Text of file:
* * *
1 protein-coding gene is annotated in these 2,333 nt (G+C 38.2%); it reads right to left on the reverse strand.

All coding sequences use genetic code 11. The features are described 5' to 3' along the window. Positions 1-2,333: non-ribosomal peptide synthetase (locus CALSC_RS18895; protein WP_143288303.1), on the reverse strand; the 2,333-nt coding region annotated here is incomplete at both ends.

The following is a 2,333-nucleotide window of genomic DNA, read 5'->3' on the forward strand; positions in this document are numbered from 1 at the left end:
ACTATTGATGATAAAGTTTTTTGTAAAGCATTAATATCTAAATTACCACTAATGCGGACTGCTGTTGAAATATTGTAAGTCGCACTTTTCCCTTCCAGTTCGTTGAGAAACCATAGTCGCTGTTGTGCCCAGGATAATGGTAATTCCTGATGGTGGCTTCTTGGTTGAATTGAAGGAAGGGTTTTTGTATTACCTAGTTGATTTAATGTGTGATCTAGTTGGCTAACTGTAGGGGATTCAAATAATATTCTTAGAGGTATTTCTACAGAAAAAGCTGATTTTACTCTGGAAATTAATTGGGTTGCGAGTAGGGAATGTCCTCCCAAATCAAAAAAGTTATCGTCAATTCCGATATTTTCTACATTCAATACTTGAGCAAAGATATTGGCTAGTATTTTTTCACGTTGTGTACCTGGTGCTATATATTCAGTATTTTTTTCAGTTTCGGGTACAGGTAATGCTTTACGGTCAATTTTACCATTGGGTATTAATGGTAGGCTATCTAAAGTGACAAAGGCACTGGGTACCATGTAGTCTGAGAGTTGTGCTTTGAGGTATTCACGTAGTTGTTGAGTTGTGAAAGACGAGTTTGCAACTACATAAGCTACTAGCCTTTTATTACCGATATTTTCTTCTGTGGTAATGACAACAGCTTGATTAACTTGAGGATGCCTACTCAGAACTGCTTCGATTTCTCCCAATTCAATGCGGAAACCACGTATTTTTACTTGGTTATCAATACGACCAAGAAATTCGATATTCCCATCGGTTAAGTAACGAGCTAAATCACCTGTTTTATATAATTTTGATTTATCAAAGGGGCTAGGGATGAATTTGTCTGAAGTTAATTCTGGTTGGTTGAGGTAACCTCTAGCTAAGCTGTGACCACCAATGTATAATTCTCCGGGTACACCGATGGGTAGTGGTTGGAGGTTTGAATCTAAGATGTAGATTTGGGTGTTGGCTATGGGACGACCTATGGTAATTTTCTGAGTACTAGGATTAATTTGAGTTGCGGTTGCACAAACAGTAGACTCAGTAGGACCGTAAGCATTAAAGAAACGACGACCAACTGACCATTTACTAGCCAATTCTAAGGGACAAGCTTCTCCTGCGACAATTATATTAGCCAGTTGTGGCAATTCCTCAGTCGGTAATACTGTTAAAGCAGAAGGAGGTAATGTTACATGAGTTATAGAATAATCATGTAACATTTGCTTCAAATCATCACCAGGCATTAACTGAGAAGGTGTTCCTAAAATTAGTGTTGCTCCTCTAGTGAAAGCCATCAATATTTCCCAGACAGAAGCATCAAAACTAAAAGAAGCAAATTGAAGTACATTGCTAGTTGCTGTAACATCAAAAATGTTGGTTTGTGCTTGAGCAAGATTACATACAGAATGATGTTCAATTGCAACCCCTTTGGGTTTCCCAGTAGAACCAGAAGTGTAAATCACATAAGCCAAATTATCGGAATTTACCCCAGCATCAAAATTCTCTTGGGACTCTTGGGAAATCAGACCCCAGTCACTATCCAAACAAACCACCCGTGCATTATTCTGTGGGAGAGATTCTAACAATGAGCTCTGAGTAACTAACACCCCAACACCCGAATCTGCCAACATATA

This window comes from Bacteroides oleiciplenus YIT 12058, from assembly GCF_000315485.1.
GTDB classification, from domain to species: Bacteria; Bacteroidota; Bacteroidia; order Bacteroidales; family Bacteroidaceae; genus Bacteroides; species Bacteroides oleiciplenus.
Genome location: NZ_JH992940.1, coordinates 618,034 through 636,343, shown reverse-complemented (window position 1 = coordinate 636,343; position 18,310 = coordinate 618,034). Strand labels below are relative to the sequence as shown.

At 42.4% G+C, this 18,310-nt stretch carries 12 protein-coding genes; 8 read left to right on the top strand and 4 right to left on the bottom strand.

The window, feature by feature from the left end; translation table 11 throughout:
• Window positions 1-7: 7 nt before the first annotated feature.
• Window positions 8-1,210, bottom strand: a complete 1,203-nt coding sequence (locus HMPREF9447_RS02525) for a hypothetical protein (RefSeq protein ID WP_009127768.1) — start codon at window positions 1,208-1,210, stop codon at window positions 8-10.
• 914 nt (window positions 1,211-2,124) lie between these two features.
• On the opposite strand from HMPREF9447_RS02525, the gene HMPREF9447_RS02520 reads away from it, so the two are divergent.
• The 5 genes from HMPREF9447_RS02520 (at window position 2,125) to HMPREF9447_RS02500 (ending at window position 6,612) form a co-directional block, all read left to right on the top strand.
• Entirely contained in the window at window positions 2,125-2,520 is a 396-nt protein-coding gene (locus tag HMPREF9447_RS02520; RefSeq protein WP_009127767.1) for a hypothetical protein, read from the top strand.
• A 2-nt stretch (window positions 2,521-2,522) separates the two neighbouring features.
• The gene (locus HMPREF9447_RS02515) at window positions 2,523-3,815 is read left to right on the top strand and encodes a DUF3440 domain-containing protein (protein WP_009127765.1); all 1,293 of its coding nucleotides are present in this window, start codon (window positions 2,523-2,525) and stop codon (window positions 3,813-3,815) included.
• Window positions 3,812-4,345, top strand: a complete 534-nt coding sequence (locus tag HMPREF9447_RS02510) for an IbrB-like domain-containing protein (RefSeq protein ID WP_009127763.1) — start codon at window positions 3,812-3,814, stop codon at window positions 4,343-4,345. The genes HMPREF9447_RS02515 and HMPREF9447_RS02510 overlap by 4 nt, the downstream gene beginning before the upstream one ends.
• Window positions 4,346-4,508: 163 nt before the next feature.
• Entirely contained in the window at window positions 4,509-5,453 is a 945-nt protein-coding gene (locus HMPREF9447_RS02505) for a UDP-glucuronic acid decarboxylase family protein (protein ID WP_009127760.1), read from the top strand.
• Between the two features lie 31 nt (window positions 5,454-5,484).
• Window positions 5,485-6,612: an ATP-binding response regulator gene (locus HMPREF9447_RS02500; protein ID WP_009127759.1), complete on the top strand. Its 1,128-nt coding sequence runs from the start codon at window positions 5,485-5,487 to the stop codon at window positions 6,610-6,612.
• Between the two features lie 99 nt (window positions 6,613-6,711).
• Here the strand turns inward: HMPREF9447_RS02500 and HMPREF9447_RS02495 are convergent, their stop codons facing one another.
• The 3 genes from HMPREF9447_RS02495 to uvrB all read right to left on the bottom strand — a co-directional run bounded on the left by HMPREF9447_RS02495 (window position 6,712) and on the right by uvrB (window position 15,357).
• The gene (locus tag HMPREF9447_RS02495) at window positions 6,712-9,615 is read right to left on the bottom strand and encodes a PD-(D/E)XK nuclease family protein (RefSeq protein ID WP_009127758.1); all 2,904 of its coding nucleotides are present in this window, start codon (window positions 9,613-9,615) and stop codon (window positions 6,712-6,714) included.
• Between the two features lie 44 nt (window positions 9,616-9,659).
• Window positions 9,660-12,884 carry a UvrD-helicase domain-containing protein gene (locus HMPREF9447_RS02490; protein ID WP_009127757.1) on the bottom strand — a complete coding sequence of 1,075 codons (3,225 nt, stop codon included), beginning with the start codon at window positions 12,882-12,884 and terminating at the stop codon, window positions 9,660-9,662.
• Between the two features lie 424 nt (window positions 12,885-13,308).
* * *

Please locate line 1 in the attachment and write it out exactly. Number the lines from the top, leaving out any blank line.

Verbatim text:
1 protein-coding gene is annotated in these 2,333 nt (G+C 38.2%); it reads right to left on the reverse strand.